De Rasher Counter is a bit of a law unto himself by all accounts but comes to life on the track and showed himself to be in very good working order with an impressive piece of work alongside the 169-rated king of the staying hurdling division.
U Ok hun?
Nicky Henderson had tears running down his cheeks on Tuesday morning – not at the prospect of Altior stepping up in distance (“if you saw him work last week you’d think it’s the wrong move, he showed so much speed”) against Cyrname at Ascot this weekend, but just the chilly weather.
In fact he was in great spirits ahead of a local meeting he genuinely loves and gave positive mentions to Beware The Bear, Might Bite, Pentland Hills and Brave Eagle before almost bursting into laughter when asked for a reaction to Ok Corral’s rather laborious public workout.
AP McCoy, who was in the saddle of the Ladbrokes Trophy favourite, admitted that the horse “hadn’t blown any of us away” but had informed the trainer that he was “only just getting going and finished the gallop very strongly”.
It’s going to be fun watching how Ok Corral progresses this season and no doubt you can put a line straight through his Festival form when everything that could go wrong did go wrong in a crazy edition of the National Hunt Chase, but on today’s evidence he’s not a wildly appealing betting proposition.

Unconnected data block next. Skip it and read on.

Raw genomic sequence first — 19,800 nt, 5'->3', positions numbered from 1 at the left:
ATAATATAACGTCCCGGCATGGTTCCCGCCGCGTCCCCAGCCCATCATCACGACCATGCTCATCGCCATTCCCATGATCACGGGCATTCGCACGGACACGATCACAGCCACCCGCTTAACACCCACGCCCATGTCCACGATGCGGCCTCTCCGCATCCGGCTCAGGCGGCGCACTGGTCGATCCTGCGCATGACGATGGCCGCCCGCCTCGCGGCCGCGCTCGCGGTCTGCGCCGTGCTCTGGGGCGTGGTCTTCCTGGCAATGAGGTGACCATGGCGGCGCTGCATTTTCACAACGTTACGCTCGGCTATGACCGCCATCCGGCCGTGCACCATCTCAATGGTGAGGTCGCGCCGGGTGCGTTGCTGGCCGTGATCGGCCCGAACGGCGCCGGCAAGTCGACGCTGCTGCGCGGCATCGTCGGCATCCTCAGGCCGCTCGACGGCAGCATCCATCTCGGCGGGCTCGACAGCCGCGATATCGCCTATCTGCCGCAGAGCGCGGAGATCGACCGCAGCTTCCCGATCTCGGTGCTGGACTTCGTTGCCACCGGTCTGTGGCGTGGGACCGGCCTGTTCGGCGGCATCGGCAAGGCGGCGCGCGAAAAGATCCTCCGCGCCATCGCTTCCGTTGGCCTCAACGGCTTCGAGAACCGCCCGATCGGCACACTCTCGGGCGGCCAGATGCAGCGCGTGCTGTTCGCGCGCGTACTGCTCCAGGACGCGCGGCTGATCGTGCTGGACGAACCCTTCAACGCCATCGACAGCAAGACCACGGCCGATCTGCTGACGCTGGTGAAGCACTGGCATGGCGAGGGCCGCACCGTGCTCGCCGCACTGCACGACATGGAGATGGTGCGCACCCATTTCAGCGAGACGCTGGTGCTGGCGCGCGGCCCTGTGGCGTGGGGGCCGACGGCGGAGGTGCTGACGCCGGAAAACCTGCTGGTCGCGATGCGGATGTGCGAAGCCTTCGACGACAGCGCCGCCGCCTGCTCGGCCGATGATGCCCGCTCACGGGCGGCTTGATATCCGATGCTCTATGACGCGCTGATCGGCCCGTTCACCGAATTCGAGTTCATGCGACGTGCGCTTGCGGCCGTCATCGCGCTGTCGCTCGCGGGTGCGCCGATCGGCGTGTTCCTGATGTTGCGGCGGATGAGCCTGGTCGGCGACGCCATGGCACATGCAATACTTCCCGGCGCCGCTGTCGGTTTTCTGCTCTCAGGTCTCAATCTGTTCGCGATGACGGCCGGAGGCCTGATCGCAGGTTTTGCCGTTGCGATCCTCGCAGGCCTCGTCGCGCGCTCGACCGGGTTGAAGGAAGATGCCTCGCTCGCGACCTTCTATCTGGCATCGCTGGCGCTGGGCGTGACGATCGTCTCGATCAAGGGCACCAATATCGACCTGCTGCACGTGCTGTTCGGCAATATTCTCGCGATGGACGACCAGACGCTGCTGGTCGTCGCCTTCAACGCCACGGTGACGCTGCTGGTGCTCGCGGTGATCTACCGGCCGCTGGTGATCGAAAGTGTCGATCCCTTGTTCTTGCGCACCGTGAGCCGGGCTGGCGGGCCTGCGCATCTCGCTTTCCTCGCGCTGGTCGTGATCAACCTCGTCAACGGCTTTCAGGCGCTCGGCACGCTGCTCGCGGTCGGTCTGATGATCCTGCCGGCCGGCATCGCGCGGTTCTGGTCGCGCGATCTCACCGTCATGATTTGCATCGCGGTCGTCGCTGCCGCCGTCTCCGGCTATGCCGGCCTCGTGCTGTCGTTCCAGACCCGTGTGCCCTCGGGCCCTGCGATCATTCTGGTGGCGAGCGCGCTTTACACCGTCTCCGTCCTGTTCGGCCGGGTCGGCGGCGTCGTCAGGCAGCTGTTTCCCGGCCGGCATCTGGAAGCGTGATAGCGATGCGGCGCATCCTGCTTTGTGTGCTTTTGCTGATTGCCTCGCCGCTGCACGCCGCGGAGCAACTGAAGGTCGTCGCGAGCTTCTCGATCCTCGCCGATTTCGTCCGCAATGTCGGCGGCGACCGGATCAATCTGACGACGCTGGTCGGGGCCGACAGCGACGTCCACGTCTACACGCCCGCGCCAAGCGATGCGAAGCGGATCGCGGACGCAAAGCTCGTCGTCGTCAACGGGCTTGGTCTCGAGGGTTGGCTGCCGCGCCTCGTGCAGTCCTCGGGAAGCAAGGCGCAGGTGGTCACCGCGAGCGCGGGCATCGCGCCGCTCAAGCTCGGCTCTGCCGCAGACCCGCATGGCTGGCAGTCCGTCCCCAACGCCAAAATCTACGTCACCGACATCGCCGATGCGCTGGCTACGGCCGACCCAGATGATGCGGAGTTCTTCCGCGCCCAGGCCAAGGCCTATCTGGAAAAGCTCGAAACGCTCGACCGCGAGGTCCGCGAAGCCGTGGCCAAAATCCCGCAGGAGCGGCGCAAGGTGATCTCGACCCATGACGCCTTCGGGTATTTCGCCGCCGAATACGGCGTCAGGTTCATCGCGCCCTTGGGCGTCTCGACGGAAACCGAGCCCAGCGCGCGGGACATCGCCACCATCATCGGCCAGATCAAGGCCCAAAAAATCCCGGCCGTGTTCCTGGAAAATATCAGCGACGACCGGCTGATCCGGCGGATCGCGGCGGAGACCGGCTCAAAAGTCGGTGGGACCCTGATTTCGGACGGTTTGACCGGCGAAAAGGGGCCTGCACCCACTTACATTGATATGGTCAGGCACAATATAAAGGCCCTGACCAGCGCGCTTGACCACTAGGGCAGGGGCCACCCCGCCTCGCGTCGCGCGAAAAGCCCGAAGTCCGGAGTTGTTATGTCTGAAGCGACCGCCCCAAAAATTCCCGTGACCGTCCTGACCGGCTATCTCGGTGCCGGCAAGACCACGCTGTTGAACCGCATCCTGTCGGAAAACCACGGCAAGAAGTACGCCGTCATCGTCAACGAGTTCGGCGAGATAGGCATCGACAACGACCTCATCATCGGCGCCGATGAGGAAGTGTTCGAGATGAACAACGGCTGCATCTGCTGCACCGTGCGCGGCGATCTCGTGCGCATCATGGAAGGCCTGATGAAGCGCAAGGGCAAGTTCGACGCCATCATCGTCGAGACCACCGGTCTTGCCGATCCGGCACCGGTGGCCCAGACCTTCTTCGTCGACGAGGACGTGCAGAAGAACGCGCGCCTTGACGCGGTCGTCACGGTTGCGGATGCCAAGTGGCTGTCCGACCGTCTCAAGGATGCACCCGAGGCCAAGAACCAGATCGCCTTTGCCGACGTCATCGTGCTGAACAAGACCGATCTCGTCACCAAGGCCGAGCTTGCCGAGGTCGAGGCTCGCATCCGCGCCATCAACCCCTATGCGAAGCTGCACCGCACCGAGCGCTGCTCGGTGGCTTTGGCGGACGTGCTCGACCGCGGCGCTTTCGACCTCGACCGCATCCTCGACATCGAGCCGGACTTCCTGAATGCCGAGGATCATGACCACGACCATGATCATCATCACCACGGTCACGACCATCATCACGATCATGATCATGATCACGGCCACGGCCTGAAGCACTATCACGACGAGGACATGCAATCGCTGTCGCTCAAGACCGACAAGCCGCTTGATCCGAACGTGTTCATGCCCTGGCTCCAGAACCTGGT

Nothing to see here…
Buveur D’Air was pencilled in for a spin at Newbury but, like the mushy peas to accompany the beef pie, mash and gravy in the auxiliary press room, was conspicuous by his absence.
Fear not, says Henderson. Buveur D’Air, said to be a little stuffy and not the easiest to get fit in previous seasons, worked so well in his last serious gallop that an away-day was deemed to be unnecessary. Watch this space, I’d suggest.
Also not in attendance for a morning in front of the Newbury members was novice chaser Champ, but he’ll be back for the Festival itself where he’ll likely head for the Graded contest over two and a half miles before a crack at the Dipper Novices’ Chase at Cheltenham in the New Year.
So no Kempton outing for him on Boxing Day as things stand, but clearly a horse with the brightest of futures and one which namesake McCoy was happy enough to label “a future Gold Cup horse, with a bit of luck.”
Form is temporary
Final word to the legend Thistlecrack, who made his younger stable teammate Mister Malarky look like a Sunday League pub player as they sparred on the course.
That’s probably doing the Ladbrokes-Trophy bound Mister Malarky (spooked himself and needed the run on his comeback, according to Joe Tizzard) something of a disservice, but it’s hard not to look through rose-tinted spectacles when you get the chance to see Thistlecrack.
He pulled-up in the Cheltenham Gold Cup when last seen but it’s worth recalling he was a 12/1 shot that day having finished a gallant second in the King George last Boxing Day, the race in which he’d finished fourth and won in 2017 and 2016 respectively.
He’s got an entry again for the Kempton showpiece and it’ll be fantastic to see him have another go but first up a tilt at Paisley Park in the Long Distance Hurdle. And on this (misty-eyed, admittedly) evidence he goes there in rip-roaring form.